The built-in localeCompare() method does a much better job at sorting, even international and special characters.

The only problem using the localeCompare() method is that "the locale and sort order used are entirely implementation dependent". In other words, when using localeCompare such as stringOne.localeCompare(stringTwo): Firefox, Safari, Chrome, and Internet Explorer have a different sort order for Strings.

Research on the browser-native implementations:

Difficulty of "string natural sorting order"

Implementing a solid algorithm (meaning: consistent but also covering a wide range of characters) is a very tough task. UTF-8 contains more than 2000 characters and covers more than 120 scripts (languages).

Finally, there are some specification for this tasks, it is called the "Unicode Collation Algorithm". You can find more information about this on this question I posted, Is there a language-agnostic specification for "string natural sorting order"?

Final conclusion

So considering the current level of support provided by the JavaScript custom implementations I came across, we will probably never see anything getting any close to supporting all these characters and scripts (languages). Hence I would rather use the browsers' native localeCompare() method. Yes, it does have the downside of being non-consistent across browsers, but basic testing shows it covers a much wider range of characters, allowing solid and meaningful sort orders.

So as pointed out by Shog9, the answer to your question is:

return item1.attr.localeCompare(item2.attr);

Further reading:

Thanks to Shog9's nice answer, which put me in the "right" direction I believe.

  • The link near "scroll down to" is (effectively) broken. It redirects to an unspecific page (localeCompare() is not on it). Commented Nov 30, 2023 at 20:18

Answer (in Modern ECMAScript)

list.sort((a, b) => (a.attr > b.attr) - (a.attr < b.attr))


list.sort((a, b) => +(a.attr > b.attr) || -(a.attr < b.attr))


Casting a boolean value to a number yields the following:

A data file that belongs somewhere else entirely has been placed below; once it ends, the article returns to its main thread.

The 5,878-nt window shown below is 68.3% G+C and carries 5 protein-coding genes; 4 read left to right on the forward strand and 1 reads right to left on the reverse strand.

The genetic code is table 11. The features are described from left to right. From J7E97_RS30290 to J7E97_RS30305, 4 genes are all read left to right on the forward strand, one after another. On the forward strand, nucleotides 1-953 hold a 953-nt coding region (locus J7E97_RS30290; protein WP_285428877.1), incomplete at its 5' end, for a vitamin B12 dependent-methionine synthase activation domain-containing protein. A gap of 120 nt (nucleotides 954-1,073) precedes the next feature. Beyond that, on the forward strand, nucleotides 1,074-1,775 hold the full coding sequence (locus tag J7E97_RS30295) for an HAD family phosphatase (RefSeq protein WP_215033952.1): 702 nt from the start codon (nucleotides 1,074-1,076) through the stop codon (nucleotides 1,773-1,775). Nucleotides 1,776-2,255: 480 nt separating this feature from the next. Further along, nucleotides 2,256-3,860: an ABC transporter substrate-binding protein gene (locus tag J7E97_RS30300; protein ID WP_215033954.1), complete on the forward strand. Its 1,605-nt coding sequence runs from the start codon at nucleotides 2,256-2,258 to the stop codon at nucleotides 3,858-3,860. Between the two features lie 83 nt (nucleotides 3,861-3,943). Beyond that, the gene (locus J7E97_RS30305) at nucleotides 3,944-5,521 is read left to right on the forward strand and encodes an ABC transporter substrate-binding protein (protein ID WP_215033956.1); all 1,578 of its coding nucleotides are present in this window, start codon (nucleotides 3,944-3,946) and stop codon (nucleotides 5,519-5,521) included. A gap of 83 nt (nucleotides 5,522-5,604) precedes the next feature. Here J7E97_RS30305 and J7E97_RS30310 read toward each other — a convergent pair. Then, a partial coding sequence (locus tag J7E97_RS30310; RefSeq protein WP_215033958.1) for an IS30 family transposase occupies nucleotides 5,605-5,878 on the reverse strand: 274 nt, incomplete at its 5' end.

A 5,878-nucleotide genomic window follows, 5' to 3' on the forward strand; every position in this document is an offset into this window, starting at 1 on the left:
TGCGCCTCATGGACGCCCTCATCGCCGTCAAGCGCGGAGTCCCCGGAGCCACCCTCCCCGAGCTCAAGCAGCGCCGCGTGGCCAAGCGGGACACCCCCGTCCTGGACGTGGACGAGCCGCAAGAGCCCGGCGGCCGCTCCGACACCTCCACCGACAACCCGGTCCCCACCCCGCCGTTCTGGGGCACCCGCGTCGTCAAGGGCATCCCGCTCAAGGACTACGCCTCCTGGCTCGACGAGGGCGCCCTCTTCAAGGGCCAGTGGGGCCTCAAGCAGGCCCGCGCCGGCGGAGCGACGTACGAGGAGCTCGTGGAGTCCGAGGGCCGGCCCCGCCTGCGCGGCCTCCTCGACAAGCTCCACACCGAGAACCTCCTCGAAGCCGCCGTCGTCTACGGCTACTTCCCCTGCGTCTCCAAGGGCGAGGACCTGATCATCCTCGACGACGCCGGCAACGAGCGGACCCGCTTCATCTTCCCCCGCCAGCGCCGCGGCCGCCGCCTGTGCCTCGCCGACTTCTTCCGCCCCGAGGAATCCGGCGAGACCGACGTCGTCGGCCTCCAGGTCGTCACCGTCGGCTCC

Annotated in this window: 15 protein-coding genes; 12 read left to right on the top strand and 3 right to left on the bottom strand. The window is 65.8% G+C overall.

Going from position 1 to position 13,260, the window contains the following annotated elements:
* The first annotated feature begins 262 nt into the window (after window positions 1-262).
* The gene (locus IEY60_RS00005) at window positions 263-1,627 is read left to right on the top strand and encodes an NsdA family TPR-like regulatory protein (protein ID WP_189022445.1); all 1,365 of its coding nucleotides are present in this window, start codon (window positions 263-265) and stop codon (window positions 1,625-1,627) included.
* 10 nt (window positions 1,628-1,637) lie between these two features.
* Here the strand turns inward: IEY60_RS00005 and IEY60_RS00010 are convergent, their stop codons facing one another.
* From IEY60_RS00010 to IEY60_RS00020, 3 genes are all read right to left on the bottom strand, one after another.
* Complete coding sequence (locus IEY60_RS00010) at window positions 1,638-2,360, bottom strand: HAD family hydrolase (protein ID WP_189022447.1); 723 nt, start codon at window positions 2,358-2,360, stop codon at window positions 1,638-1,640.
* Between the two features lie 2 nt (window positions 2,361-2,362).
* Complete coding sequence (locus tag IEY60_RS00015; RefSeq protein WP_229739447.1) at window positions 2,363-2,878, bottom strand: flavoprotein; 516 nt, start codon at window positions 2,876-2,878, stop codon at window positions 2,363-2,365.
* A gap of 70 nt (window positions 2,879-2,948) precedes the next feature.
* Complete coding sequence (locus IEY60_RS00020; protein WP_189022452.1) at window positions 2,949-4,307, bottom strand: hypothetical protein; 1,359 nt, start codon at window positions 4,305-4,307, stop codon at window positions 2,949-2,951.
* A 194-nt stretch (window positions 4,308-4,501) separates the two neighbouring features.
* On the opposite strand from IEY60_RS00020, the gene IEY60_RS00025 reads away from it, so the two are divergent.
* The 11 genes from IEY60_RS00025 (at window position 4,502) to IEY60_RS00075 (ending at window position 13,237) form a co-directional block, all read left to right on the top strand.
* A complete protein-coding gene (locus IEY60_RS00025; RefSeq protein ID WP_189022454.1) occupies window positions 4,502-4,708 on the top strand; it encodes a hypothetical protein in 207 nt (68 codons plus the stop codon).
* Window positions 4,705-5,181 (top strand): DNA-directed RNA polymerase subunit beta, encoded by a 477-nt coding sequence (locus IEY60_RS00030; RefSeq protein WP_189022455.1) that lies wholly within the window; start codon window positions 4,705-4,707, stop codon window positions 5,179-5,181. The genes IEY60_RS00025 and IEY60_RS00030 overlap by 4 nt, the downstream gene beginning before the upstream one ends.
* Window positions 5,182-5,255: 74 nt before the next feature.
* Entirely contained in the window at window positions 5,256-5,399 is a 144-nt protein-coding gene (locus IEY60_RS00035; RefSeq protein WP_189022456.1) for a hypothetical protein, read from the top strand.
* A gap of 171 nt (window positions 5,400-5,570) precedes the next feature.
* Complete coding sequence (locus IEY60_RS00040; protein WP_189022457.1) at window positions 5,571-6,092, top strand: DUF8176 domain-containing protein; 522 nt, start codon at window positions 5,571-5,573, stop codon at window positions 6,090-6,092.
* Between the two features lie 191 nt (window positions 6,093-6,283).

• true -> 1
  • false -> 0

Consider three possible patterns:

  • x is larger than y: (x > y) - (y < x) -> 1 - 0 -> 1
  • x is equal to y: (x > y) - (y < x) -> 0 - 0 -> 0
  • x is smaller than y: (x > y) - (y < x) -> 0 - 1 -> -1


  • x is larger than y: +(x > y) || -(x < y) -> 1 || 0 -> 1
  • x is equal to y: +(x > y) || -(x < y) -> 0 || 0 -> 0
  • x is smaller than y: +(x > y) || -(x < y) -> 0 || -1 -> -1

So these logics are equivalent to typical sort comparator functions.

if (x == y) {
    return 0;
return x > y ? 1 : -1;
  • Can you comment on whether this is better or worse than localeCompare?
    – Ran Lottem
    Commented Jan 13, 2019 at 11:35
  • 4
    @RanLottem localeCompare and standard comparison yield different results. Which do you expect? ["A", "b", "C", "d"].sort((a, b) => a.localeCompare(b)) sorts in case-insensitive alphabetic order while ["A", "b", "C", "d"].sort((a, b) => (a > b) - (a < b)) does in codepoint order
    – mpyw
    Commented Jan 13, 2019 at 12:11
  • I see, that seems to be a main sticking point. Any idea about performance differences?
    – Ran Lottem
    Commented Jan 13, 2019 at 13:16
  • I guess that codepoint order perform faster, however, I recommend you to confirm it by your benchmarking.
    – mpyw
    Commented Jan 14, 2019 at 12:32
  • 2
    This is better than localeCompare for the reason that localeCompare will return 0 for strings that are not equal. Concrete example: There are (at least) two different "Ö" symbols that look the same, and localeCompare says they're the same, but they fail === (even when uppercased). So your pretty UI code may do something involving sorting and grouping, and thing that "Ö" is the same as "Ö" but your back end logic that uses a Map will decide that those two Ö's are different, so things turn out badly.
    – Kevin Frei
    Commented Jan 16, 2021 at 23:35

Since strings can be compared directly in JavaScript, this will do the job:

list.sort(function (a, b) {
    return a.attr < b.attr ? -1: 1;

This is a little bit more efficient than using

  return a.attr > b.attr ? 1: -1;

because in case of elements with same attr (a.attr == b.attr), the sort function will swap the two for no reason.

For example

  var so1 = function (a, b) { return a.atr > b.atr ? 1: -1; };
  var so2 = function (a, b) { return a.atr < b.atr ? -1: 1; }; // Better